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Read, Run, Ramble

I'm just a girl on a mission - a mission to read many books, run (walk) many miles and ramble about it all! 


My main blog is on Tumblr, and I also have companion Facebook, Twitter, and Goodreads pages.

Those Girls by Lauren Saft

Those Girls - Lauren Saft

Thank you, Little, Brown Books for Young Readers via Netgalley for providing me with a copy of this book!


Those Girls is not for me. I tried over several weeks, but in the end, I had to give it up (around 73%). I know, that is actually pretty late in the game, but I kept hoping there’d be some redemption or improvement. I’ve been skimming since 50% in an attempt to finish and life is just too short, folks.


The last paragraph of the Goodreads synopsis says, “Lauren Saft masterfully conveys what goes on in the mind of a teenage girl, and her debut novel is raw, honest, hilarious, and thought-provoking, with a healthy dose of heart.”


For all of our sakes, I hope this isn’t what is going on the minds of very many teenage girls; it certainly wasn’t going on in mine (and to be clear, I was no saint).  Basically, from the beginning, it was superficial, non-stop bad girl/mean girl antics. Sex, drugs, rock and roll with privileged, yet somewhat broken teen girls is the name of the game – if you’re looking for anything else, it isn’t here.  And really there is no substance to the bad/mean girls. Readers get a hint of why the girls do and say what they do, but never any actual discussion or real content.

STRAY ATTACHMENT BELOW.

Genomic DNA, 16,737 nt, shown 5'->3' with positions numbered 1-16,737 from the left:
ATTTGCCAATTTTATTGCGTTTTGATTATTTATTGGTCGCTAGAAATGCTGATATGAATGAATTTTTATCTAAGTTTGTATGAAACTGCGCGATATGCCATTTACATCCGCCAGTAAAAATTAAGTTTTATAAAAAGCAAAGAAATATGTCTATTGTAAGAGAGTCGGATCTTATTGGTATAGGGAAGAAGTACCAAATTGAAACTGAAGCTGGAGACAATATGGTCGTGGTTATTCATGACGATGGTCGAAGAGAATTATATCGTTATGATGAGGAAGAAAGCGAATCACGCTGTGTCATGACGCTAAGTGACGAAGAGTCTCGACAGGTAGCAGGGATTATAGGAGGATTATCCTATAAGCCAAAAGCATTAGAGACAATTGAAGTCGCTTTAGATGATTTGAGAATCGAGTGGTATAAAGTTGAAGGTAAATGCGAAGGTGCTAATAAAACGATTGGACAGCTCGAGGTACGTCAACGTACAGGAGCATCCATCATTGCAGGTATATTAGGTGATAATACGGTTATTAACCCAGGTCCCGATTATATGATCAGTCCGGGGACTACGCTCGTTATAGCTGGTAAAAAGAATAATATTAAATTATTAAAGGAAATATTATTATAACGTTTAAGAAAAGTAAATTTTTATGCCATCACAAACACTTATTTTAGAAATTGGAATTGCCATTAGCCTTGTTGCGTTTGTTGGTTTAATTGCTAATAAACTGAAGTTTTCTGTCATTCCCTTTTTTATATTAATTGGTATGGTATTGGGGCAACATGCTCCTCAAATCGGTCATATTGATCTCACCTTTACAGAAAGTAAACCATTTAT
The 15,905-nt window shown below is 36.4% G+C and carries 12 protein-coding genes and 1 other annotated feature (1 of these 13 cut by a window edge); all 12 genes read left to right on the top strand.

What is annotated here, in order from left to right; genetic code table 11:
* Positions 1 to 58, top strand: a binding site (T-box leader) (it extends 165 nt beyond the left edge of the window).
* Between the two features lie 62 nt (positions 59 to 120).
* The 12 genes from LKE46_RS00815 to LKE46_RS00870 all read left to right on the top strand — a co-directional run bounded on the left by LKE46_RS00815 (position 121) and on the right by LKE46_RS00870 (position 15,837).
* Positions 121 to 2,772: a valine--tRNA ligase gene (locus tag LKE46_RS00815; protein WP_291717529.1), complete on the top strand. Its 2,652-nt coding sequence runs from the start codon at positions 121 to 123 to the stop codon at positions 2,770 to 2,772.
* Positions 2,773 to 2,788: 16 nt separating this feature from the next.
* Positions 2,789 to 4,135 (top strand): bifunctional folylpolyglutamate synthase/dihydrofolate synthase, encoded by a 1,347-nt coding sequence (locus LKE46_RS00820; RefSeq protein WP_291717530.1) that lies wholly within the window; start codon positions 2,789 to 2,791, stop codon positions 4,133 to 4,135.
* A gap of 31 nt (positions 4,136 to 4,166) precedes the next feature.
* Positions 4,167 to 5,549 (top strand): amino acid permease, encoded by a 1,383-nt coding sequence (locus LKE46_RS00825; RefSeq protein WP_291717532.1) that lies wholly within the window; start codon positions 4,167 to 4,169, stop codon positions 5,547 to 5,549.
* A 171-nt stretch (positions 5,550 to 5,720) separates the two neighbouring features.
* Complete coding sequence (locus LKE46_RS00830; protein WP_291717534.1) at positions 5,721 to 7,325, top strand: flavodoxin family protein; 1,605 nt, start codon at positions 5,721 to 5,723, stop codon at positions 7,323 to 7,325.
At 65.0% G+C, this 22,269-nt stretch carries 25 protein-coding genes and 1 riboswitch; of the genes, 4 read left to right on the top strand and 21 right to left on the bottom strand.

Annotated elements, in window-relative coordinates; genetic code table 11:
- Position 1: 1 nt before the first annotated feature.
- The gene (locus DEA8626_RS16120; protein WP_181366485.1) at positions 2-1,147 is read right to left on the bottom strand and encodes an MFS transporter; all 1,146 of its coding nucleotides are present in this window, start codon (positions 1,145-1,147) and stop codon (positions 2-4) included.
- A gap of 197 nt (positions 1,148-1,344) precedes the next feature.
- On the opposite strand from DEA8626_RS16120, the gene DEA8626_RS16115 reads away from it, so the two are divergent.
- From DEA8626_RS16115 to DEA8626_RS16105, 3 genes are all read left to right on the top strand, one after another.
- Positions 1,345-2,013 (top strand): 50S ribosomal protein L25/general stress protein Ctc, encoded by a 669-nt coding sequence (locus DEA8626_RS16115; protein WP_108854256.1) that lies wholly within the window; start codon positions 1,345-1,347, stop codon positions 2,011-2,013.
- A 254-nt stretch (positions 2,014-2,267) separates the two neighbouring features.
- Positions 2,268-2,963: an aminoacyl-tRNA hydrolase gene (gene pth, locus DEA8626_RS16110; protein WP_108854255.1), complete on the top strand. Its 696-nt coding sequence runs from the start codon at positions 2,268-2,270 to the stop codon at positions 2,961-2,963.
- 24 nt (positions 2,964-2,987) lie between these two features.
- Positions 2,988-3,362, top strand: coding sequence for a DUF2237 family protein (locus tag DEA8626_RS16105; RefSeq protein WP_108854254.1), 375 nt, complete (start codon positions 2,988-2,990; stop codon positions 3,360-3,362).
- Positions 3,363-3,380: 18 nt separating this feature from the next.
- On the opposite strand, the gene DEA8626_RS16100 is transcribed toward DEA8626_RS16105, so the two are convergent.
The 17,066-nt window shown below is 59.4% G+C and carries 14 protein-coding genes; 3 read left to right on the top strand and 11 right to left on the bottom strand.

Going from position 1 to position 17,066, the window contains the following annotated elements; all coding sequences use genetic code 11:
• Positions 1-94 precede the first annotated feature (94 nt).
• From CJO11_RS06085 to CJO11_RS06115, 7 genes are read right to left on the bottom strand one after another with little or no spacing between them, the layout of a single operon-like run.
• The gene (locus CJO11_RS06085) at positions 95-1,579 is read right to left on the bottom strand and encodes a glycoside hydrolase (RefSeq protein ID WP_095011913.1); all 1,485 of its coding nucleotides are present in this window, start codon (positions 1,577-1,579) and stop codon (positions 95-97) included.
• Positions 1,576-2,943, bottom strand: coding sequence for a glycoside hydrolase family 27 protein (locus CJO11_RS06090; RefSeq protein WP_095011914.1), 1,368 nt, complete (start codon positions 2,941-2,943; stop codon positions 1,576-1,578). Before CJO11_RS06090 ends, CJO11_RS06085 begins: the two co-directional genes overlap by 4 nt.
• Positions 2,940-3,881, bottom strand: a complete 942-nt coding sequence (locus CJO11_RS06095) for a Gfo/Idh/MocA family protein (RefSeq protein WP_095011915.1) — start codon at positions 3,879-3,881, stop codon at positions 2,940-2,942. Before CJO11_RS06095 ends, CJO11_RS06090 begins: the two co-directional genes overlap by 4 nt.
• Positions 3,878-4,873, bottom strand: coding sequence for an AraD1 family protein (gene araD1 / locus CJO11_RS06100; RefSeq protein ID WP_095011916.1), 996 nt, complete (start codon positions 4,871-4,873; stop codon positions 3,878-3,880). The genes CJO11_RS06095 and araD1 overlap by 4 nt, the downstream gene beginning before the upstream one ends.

Next, these girls are supposed to be friends and I know there is definitely some catty backstabbing that takes place in high school, but this book glorifies it and pretty much hinges on it. From start to the 73% I completed, these girls wanted nothing but to tear each other down – I never got the sense that they even remotely liked each other (they are “best friends”). The book definitely gave new meaning to the phrase, “With friends like these, who needs enemies!”


Additionally, I didn’t find anything hilarious or though-provoking (see original quote). Quite the opposite – I felt like the important issues were glossed over and seriously minimized. Readers are led to assume that there are some serious issues at play here (eating disorders, depression, abandonment, drug addiction, etc), yet none are actually brought out in the open or really dealt with. Instead, there is often shaming or even bullying represented.


I felt like this story jumped from one bad behavior/decision/person to the next. I never felt the need to finish. I never liked or even remotely connected to any of the characters. I did, however, often feel disappointed and saddened by the over-the-top shock tactics.


I was provided with an ARC of this book by the publisher or author in exchange for an honest review. All thoughts and opinions are my own.  I am not compensated for any of my reviews.